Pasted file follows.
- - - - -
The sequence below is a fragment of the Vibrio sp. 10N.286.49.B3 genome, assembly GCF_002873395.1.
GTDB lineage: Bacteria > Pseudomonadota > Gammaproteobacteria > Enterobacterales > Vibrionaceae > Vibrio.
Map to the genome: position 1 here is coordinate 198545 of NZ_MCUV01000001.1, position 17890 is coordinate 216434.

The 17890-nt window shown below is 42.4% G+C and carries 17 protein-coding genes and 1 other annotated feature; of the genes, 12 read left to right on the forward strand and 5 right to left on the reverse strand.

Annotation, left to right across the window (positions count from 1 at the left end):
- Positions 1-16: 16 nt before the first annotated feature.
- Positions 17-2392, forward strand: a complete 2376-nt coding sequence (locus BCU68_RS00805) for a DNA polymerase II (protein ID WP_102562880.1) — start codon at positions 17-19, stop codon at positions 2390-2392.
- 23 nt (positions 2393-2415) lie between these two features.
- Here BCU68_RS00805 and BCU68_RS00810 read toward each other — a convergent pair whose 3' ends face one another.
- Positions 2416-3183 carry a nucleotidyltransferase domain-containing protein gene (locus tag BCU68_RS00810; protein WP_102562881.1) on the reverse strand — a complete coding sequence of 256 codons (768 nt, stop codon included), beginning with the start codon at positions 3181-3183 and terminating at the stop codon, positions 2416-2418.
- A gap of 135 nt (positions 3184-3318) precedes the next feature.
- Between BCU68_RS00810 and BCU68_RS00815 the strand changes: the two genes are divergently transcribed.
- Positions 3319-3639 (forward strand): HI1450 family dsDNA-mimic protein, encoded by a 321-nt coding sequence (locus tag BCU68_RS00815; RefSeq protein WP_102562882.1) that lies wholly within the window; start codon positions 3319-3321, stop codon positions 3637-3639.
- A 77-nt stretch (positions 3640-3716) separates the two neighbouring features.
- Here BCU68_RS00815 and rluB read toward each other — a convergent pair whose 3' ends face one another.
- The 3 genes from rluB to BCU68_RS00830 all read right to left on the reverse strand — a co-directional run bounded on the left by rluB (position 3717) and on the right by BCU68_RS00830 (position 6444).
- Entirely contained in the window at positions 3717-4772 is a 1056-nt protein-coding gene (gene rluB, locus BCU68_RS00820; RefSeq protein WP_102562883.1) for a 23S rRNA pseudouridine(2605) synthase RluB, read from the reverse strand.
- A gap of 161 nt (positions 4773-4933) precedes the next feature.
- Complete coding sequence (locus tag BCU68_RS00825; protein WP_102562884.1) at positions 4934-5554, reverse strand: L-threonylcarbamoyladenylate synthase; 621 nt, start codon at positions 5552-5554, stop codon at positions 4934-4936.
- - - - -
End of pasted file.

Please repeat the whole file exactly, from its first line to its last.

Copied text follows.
The sequence below is a fragment of the Vibrio sp. 10N.286.49.B3 genome, assembly GCF_002873395.1.
GTDB lineage: Bacteria > Pseudomonadota > Gammaproteobacteria > Enterobacterales > Vibrionaceae > Vibrio.
Map to the genome: position 1 here is coordinate 198545 of NZ_MCUV01000001.1, position 17890 is coordinate 216434.

The 17890-nt window shown below is 42.4% G+C and carries 17 protein-coding genes and 1 other annotated feature; of the genes, 12 read left to right on the forward strand and 5 right to left on the reverse strand.

Annotation, left to right across the window (positions count from 1 at the left end):
- Positions 1-16: 16 nt before the first annotated feature.
- Positions 17-2392, forward strand: a complete 2376-nt coding sequence (locus BCU68_RS00805) for a DNA polymerase II (protein ID WP_102562880.1) — start codon at positions 17-19, stop codon at positions 2390-2392.
- 23 nt (positions 2393-2415) lie between these two features.
- Here BCU68_RS00805 and BCU68_RS00810 read toward each other — a convergent pair whose 3' ends face one another.
- Positions 2416-3183 carry a nucleotidyltransferase domain-containing protein gene (locus tag BCU68_RS00810; protein WP_102562881.1) on the reverse strand — a complete coding sequence of 256 codons (768 nt, stop codon included), beginning with the start codon at positions 3181-3183 and terminating at the stop codon, positions 2416-2418.
- A gap of 135 nt (positions 3184-3318) precedes the next feature.
- Between BCU68_RS00810 and BCU68_RS00815 the strand changes: the two genes are divergently transcribed.
- Positions 3319-3639 (forward strand): HI1450 family dsDNA-mimic protein, encoded by a 321-nt coding sequence (locus tag BCU68_RS00815; RefSeq protein WP_102562882.1) that lies wholly within the window; start codon positions 3319-3321, stop codon positions 3637-3639.
- A 77-nt stretch (positions 3640-3716) separates the two neighbouring features.
- Here BCU68_RS00815 and rluB read toward each other — a convergent pair whose 3' ends face one another.
- The 3 genes from rluB to BCU68_RS00830 all read right to left on the reverse strand — a co-directional run bounded on the left by rluB (position 3717) and on the right by BCU68_RS00830 (position 6444).
- Entirely contained in the window at positions 3717-4772 is a 1056-nt protein-coding gene (gene rluB, locus BCU68_RS00820; RefSeq protein WP_102562883.1) for a 23S rRNA pseudouridine(2605) synthase RluB, read from the reverse strand.
- A gap of 161 nt (positions 4773-4933) precedes the next feature.
- Complete coding sequence (locus tag BCU68_RS00825; protein WP_102562884.1) at positions 4934-5554, reverse strand: L-threonylcarbamoyladenylate synthase; 621 nt, start codon at positions 5552-5554, stop codon at positions 4934-4936.